Trent African Caribbean Student Union present: Afrobana

On the evening of November 14, the Trent African and Caribbean Student Union (TACSU) presented ‘Afrobana: Heritage Vortex.’

Staged at Market Hall on Charlotte Street, the event celebrated African and Caribbean Culture, with traditional and modern pieces of spoken word, dance, and song.

The Heritage Vortex took us through African and Caribbean culture, with an adapted version of Back to the Future, interspersed with performances along the way.

The storyline follows Hassani, who is set to begin his studies at Trent, and Toussaint, his friend who is a scientist.

Toussaint has developed a time machine, which also turns out to be a teleportation device, and invites Hassani to travel through time with him.

Like the original film, Hassani’s travels through time manage to get in the way of his parents getting together. Hassani’s travels are interspersed with performances, representative of various stages in African and Caribbean history.

Performances were captivating at Afrobana

At one stage, Hassani witnesses his Dad’s rather lame attempts chat up Hassani’s mother, while the pair are still at Trent together.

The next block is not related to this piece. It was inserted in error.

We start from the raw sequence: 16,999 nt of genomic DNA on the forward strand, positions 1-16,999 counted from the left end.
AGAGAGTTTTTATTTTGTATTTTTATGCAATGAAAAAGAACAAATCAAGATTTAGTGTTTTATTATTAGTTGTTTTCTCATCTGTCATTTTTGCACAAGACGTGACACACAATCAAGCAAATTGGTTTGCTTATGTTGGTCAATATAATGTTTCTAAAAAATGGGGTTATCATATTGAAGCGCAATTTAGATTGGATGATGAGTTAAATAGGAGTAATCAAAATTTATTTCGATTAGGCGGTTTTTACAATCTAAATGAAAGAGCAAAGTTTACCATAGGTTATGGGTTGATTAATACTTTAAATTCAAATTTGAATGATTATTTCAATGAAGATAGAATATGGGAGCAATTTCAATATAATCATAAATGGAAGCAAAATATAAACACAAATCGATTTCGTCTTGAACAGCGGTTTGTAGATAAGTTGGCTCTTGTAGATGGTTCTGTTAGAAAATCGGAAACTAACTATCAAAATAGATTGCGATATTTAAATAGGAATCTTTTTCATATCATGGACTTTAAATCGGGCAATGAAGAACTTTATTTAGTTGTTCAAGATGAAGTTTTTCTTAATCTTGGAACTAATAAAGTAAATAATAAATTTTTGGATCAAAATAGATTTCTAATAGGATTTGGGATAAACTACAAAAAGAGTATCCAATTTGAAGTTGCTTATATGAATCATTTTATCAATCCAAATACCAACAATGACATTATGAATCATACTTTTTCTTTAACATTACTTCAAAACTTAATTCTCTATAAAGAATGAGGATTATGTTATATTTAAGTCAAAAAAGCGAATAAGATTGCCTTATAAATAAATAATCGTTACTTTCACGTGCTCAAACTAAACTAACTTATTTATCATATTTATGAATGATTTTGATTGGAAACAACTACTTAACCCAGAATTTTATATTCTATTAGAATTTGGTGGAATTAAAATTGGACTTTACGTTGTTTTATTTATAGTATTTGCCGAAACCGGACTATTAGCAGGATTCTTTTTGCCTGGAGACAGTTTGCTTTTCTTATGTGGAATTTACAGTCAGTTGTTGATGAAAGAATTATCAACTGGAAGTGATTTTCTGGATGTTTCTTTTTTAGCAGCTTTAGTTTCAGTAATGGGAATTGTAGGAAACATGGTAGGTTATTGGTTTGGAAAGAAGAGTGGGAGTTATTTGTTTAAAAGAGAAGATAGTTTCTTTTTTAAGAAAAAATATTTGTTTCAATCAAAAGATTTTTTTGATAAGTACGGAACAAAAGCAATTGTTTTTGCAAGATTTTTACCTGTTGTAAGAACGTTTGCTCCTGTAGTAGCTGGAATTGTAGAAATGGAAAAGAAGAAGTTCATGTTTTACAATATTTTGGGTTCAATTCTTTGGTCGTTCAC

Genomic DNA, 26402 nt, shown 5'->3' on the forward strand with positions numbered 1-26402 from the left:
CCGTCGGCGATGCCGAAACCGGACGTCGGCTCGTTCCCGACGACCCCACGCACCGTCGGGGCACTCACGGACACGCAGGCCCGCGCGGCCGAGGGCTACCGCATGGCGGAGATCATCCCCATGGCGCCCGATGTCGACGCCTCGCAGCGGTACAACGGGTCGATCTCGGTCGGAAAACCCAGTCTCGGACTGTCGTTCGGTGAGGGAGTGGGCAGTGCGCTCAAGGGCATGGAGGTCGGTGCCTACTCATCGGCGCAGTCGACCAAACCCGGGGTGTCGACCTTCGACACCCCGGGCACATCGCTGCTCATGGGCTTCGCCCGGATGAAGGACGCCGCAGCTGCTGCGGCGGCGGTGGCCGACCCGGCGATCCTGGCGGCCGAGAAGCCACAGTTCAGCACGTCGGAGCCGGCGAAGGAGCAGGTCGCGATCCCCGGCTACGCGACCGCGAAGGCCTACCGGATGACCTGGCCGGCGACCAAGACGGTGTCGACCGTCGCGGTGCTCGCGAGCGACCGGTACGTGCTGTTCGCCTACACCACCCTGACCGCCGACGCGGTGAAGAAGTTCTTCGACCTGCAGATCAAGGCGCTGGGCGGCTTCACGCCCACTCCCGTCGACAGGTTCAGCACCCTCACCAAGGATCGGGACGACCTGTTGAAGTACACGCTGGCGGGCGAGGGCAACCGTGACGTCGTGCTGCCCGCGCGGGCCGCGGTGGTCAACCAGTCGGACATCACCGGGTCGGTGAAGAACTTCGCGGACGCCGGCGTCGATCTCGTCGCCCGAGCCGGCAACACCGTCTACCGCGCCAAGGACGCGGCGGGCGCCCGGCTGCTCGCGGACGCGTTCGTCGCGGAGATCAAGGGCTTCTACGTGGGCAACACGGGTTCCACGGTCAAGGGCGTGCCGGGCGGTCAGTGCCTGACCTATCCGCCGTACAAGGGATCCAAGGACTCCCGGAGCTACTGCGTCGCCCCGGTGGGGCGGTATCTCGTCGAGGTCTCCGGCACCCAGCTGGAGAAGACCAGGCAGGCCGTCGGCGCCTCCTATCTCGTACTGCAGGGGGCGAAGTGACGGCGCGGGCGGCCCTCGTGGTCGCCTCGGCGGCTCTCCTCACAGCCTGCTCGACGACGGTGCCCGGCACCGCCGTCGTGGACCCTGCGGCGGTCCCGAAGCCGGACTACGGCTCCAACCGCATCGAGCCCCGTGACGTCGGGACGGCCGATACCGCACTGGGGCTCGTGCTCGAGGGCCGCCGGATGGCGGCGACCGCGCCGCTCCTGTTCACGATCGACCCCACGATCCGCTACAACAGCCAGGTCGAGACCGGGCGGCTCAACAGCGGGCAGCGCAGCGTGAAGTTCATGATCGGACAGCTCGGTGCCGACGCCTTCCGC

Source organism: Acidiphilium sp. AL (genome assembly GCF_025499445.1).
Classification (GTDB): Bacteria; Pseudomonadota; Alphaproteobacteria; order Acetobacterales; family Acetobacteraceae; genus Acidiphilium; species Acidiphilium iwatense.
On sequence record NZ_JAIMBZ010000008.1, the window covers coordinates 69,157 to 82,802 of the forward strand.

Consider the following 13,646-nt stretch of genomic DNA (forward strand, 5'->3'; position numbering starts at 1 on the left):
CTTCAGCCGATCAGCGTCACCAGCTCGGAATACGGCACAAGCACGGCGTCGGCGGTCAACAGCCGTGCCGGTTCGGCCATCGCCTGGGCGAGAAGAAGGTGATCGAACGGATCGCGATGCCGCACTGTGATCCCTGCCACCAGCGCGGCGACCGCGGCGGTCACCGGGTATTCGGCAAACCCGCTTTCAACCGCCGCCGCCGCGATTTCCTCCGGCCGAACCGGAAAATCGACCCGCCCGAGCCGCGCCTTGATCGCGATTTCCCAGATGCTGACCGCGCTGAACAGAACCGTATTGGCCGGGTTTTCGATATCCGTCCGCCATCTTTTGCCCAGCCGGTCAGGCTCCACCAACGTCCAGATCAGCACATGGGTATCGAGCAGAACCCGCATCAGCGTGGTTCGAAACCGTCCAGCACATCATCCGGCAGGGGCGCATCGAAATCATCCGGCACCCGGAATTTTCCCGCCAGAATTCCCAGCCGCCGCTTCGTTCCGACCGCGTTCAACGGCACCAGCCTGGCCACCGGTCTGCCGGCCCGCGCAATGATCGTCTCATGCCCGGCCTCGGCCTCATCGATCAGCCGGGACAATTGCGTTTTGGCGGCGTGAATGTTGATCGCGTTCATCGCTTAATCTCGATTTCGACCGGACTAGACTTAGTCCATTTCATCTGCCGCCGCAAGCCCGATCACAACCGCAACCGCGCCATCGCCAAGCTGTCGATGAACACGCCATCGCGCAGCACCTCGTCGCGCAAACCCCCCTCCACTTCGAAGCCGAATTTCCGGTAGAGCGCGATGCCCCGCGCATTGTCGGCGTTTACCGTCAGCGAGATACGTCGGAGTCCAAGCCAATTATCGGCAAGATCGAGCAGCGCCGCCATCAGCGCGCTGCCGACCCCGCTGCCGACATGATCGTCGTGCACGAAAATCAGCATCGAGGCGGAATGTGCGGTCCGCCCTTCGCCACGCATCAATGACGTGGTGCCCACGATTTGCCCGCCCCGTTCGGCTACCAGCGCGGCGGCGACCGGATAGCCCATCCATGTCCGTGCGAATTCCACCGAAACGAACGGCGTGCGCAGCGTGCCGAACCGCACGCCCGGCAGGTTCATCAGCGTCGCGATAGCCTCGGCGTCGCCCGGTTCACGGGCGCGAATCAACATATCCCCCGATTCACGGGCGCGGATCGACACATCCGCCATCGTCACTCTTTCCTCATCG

Having returned to the future to see his parents not together, Hassani must help his father, Femi, come up with a more effective way of wooing Hassani’s mother, Sanaa, if they are to be together when Hassani returns to the future (Hassani successfully manages this task).

All the while that this story continued, we were mesmerized and roused by artistic performances and spoken word.

The energy of the dances spread to the audience. For example, the tribal Ethiopian dances, a celebration of what’s gone before and hopes for the future, were stirring and enlivening, rousing the crowd to clicks and claps and ‘woos’ of approval.

It was exciting to be exposed to the diversity of the community in such a way, being engaged with such passion and artistic flair.

TACSU, the event organiser, functions to “promote, preserve, and protect African and Caribbean culture,” citing artistic expression as the essence of the group.

The audience experience highlighted that the society does a whole lot more than that.

Editors Note: If you’re a fan of Samantha’s photos, you can visit Moss Works Photography on Facebook to check out more of her photos.

There are more photos of Afrobana you can check out, as well as these same ones in high definition!


A choir performs at Afrobana